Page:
Link to post
Share on other sites
On June 5, 2016 at 10:13 PM, SkyCoyote said:

Roughly 4-years ago I discovered that a Boeing 737-300 classic was in the works, and waited anxiously for it’s release. This bird along with a few of other small aircraft would complete my flight simulation experience.

 

When X-plane 10 was announced I assumed that the Apple Mac Pro would handle future system requirements. After all, I purchased this model because of it’s dual GPU’s ,and specifically to handle my video editing, and 3D modeling/rendering activities, all relying heavily on graphic processing loads.

 

By the end of April 2016, with the release of IXEG’s 737, it began to become clear my hardware configuration was not going to support the aircraft. Frame rates fell to a dead stop, and even with extra plugins and scenery off X-Plane would crash. I realized that X-plane was only using half of the 3GB VRAM my Mac Pro claimed to have.

 

All X-Aviation’s X-plane add-ons that I’ve purchased, with the exception of the DC-3, create some level of GPU hit that makes it impractical to run.

 

The Mac I have was not developed to be a gaming engine. The graphics software I’m using was written to take advantage of dual GPU’s. If I wanted to stick with Apple hardware, I should be using an I-Mac with a single 4GB GPU, built for games, at a cost considerably less than the amount spent on the Mac Pro system.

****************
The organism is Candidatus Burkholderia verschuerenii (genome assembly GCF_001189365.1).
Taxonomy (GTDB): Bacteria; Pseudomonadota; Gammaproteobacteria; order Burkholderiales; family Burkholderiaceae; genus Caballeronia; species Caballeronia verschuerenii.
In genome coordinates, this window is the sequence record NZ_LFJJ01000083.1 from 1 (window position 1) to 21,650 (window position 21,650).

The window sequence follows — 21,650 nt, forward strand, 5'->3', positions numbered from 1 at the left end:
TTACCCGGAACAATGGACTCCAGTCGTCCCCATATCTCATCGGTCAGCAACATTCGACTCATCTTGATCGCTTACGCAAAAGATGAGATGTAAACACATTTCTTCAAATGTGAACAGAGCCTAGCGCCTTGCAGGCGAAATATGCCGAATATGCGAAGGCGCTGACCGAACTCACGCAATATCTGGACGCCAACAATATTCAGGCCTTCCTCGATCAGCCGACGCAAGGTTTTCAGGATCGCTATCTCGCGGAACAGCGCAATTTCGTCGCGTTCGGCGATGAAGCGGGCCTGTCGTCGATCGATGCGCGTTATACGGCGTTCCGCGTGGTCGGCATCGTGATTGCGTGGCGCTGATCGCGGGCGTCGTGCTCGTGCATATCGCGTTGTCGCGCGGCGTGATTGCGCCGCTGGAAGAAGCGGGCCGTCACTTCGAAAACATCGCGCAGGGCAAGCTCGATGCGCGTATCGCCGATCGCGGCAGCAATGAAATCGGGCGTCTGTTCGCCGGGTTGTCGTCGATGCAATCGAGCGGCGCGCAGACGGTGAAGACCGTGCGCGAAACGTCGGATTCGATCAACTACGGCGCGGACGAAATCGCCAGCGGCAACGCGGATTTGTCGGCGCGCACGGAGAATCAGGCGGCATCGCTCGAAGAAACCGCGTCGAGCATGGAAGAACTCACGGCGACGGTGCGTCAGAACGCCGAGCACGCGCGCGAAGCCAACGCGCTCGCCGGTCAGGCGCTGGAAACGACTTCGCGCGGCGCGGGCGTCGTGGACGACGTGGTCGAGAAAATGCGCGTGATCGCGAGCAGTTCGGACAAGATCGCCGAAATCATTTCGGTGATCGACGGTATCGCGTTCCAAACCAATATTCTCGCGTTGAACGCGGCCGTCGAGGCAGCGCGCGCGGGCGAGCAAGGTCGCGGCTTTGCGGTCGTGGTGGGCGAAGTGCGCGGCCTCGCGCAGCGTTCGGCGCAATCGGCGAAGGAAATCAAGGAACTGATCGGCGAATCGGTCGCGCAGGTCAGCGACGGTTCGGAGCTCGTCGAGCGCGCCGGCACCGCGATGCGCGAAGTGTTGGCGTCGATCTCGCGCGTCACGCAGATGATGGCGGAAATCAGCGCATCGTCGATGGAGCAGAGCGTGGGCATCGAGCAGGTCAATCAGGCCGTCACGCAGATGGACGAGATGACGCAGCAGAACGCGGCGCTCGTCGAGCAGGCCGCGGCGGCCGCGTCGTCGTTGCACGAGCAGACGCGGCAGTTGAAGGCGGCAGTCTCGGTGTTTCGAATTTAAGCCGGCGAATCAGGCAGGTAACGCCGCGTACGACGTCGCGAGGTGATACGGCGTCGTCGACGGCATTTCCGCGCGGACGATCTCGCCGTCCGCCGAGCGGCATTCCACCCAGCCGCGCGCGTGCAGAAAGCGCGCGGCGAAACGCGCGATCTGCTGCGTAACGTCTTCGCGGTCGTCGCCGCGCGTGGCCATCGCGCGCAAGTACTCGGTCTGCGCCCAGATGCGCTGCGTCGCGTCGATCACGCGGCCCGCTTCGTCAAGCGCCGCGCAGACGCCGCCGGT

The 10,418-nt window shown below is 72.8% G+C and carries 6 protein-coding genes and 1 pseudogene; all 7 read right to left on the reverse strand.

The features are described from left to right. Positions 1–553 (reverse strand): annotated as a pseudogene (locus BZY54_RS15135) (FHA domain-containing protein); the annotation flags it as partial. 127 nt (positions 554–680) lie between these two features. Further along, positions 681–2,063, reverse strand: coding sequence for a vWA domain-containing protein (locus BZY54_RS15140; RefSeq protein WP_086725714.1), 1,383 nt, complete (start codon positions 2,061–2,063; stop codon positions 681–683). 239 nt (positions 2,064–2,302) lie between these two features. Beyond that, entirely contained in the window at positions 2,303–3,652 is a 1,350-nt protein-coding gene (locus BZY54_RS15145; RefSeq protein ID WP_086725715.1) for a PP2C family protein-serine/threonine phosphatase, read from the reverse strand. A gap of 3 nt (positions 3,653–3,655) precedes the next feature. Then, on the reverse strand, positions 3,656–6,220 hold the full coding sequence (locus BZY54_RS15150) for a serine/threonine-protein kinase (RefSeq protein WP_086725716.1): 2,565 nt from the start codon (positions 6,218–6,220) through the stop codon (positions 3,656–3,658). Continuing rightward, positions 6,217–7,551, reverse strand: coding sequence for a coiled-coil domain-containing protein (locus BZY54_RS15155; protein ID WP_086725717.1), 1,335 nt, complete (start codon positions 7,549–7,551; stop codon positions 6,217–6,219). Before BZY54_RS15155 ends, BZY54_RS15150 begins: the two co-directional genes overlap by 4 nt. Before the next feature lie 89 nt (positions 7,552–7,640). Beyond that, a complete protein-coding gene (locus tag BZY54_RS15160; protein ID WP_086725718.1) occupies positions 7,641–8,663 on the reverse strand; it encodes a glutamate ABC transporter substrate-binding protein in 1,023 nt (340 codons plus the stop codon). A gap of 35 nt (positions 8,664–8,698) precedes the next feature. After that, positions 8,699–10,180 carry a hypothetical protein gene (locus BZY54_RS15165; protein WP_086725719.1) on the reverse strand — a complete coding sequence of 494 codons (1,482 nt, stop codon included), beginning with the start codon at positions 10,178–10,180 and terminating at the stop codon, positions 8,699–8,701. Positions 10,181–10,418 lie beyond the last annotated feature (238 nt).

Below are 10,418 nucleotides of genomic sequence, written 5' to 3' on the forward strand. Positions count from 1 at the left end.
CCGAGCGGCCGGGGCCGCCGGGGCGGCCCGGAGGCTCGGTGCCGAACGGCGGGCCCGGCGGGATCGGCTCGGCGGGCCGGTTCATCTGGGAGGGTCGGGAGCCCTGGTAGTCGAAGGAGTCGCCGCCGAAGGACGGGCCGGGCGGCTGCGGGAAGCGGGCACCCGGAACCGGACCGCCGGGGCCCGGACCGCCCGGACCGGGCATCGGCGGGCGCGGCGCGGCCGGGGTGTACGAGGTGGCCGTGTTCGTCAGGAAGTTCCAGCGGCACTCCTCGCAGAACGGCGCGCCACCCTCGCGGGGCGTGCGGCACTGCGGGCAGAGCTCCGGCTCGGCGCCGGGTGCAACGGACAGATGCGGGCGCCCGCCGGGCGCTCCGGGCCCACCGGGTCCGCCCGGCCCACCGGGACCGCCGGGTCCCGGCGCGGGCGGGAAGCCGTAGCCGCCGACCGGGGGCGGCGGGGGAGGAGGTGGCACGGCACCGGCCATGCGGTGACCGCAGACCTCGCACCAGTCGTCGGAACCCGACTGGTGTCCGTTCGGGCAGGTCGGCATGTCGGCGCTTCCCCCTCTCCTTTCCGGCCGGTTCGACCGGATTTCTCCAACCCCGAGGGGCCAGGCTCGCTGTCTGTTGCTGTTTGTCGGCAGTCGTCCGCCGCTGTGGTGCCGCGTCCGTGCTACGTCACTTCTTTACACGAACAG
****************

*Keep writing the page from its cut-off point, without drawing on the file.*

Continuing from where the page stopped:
Not all X-plane add-ons are unusable. I can still run most of the aircraft offered by X-Plane on the half of my VRAM accessed by X-Plane software. Unless I decide to by a second gaming system, I’ll just have to do without pretty sky’s and 737 detailed realism.

 

Before anyone offers the option of running Windows using Boot Camp with Crossfire. I have a serious aversion to sloppy, ill-conceived programming.

Running windows won't solve your problem, but getting a bespoke system will.

Share this post


Link to post
Share on other sites

Macs are simply not fast enough nowadays to run XP10 the way it's meant to be (i.e. with very high settings, that includes HDR and 8x AA). Essentially because Apple refuses to put "real" (non mobile) GPU in the iMac and doesn't offer an alternative desktop other than the Mac Pro (which in unsuited for gaming by design). Also, Apple has a deal with ATI and is therefore forced to sell inferior GPU's since ATI fails to compete with nVidia in the high end sector. That is why I bought (rather built) a high end PC and installed Mac OS on it (a "Hackintosh", see tonymacx86.com), as I depend on a Mac for work. However, since OpenGL and nVidia drivers are better optimized on Windows, I am now running Win 10 on a second SSD to get the best of both worlds (I tested X-Plane extensively and on the same hardware, it runs better on Windows, in large part due to the graphics drivers).

It's really a blessing now, having an extremely powerful Mac (at a fraction of the cost compared to a Mac Pro) and Windows machine in one, however I cannot recommend setting up a Hackintosh unless you have a lot of experience in IT as it's rather tricky.

Share this post


Link to post
Share on other sites

Create an account or sign in to comment

You need to be a member in order to leave a comment

Create an account

Sign up for a new account in our community. It's easy!

Register a new account

Sign in

Already have an account? Sign in here.

Sign In Now
Sign in to follow this  

  • Recently Browsing   0 members

    No registered users viewing this page.

×